- How can I tell if I have hard water?
- My water doesn’t taste good, yet it tested out O.K. What does this mean?
- Should I be concerned about sodium in water?
- What is softened water?
- What is water hardness?
- What makes my water hard?
- Why do I feel slippery when bathing in soft water?
- Why do my sinks and fixtures turn yellow?
- Why does my water smell like rotten eggs?
- Why is my dishwasher stained brown or orange?
1. How can I tell if I have hard water?
Water hardness is demonstrated by scale in water heaters or on plumbing fixtures, by soap deposits on dishes and fabrics, and by soap scum in sinks and bathtubs.
2. My water doesn’t taste good, yet it tested out O.K. What does this mean?
There are two types of water problems: Primary problems -the dangerous sort of problem and Aesthetic problems ~ things that affect the taste, look or smell of the water. Strange as it may seem, you could have an aesthetic problem (such as iron or manganese) that will not pose an actual health risk.
3. Should I be concerned about sodium in water?
If sodium is a concern to you, your water quality improvement professional can explain the amount of sodium in softened water. This varies, depending on the hardness of the water supply. Any person on a sodiumrestricted diet should follow the advice of his/her physician. All municipal water supplies contain some naturally occurring sodium. If the sodium restricted diet is very strict, discuss the use of RO, or some other water quality improvement system to reduce the sodium to meet your requirements.
For the sake of comparison, one slice of white bread contains about 114 mg of sodium, and an eight ounce glass of milk contains 120 mg of sodium. If your water contains 10 grains per gallon (GPG), and if you consumed a total of one quart of softened water a day, your intake of additional sodium would be 75 mg – less than either a slice of bread or a glass of milk.
4. What is softened water?
A water softener replaces the ‘hardness’ minerals with sodium or potassium. The amounts of these elements added to the water are relatively insignificant in comparison to what is ingested from your food and should not pose a health problem.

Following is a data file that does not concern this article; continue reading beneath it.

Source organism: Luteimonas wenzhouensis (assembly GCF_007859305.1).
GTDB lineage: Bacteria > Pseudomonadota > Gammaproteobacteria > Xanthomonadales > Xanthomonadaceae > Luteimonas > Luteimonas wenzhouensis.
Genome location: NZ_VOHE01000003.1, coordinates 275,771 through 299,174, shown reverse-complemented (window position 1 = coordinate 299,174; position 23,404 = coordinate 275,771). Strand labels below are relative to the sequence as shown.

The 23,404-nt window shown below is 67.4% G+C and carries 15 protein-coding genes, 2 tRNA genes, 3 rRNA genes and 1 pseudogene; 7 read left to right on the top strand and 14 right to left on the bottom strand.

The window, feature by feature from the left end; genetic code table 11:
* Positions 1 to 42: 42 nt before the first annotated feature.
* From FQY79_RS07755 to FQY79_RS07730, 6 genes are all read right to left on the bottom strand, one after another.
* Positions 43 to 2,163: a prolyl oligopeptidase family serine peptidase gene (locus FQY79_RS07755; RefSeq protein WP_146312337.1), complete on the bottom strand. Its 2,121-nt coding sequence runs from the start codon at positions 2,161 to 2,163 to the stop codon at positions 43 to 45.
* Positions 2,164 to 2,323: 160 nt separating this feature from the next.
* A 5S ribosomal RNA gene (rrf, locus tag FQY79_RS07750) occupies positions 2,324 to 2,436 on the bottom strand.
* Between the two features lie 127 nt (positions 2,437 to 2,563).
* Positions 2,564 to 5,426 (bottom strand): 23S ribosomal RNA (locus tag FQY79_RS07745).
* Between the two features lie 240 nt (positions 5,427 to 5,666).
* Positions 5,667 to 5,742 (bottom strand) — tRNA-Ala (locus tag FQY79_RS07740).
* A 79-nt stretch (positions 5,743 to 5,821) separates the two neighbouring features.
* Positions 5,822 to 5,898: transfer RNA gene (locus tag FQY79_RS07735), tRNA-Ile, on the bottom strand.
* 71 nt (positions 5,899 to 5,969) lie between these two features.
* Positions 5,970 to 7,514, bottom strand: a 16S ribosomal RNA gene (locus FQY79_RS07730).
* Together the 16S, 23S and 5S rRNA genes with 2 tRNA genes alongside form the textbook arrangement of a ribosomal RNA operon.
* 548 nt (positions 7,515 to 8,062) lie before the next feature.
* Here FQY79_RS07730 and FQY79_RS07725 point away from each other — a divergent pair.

5. What is water hardness?
Water ‘hardness’ is caused by the minerals calcium and magnesium in ground and surface water. If either or both minerals are present in your drinking water in high concentrations, the water is considered ‘hard’. These minerals come from sedimentary rock such as limestone that dissolves into our water. The result of hard water is difficulty making lather or suds for washing and a build-up of minerals on taps and on other fixtures. Water containing low concentrations of calcium or magnesium is called ‘soft’ water.
6. What makes my water hard?
As water passes through the atmosphere in the form of rain, snow, sleet, hail, dew, or fog, it picks up impurities and gases. And, because water is the universal solvent, it picks up even more impurities as it travels through the earth as ground water. Whatever the water comes in contact with, it will dissolve a part of it.
7. Why do I feel slippery when bathing in soft water?
The “slickness” felt after a soft water shower is just the “real” you! Hard water does not easily rinse off the residue from cleaning products. When bathing in softened water, the use of less soap is desirable. Use sufficient water to rinse the skin thoroughly and your skin will feel softer and much smoother than it did with hard water bathing.
8. Why do my sinks and fixtures turn yellow?
One of the most common water treatment problems found in well water is iron. Iron can be found in 3 different forms:
Ferrous iron (dissolved) – Although not visible it is the most common type of iron. Later when oxygen is mixed with ferrous iron it stains sinks, toilets and laundry especially when bleach is added. To reduce levels of ferrous iron, softening and/or filtration is performed.
Ferric Iron (suspended) – Ferric iron or brown water iron is oxidized and forms particles. Normally these particles can be seen in a glass of water. Sometimes these particles are too small to be seen and very difficult to remove.
Iron bacteria is a general term given to iron that can leave a slimy growth or build up in toilet
tanks and sometimes clogs filters, softeners and pipes. These bacteria are not harmful, but are considered a nuisance bacteria because of their difficulty in removing.
9. Why does my water smell like rotten eggs?
Hydrogen sulfide gas is a naturally occurring contaminant, which gives water a disagreeable rotten egg odor or taste. This usually indicates the presence of some form of non-harmful mineral reducing bacteria in the well. Testing is very difficult because it is a gas and it comes out of solution very quickly. There are no known health effects; however hydrogen sulfide can also make the water somewhat corrosive.
10. Why is my dishwasher stained brown or orange?
Brown or black stains found in the dishwasher are usually from high levels of manganese. Manganese that is dissolved in water can stain when the level is above.05mg/l. The dishwasher is a perfect mechanism to oxidize it because it heats it, agitates it and mixes the water with air. Manganese can also stain clothes in the washing machine, due to the same reasons. If bleach is added staining is worse. Orange stains can result from iron in the water.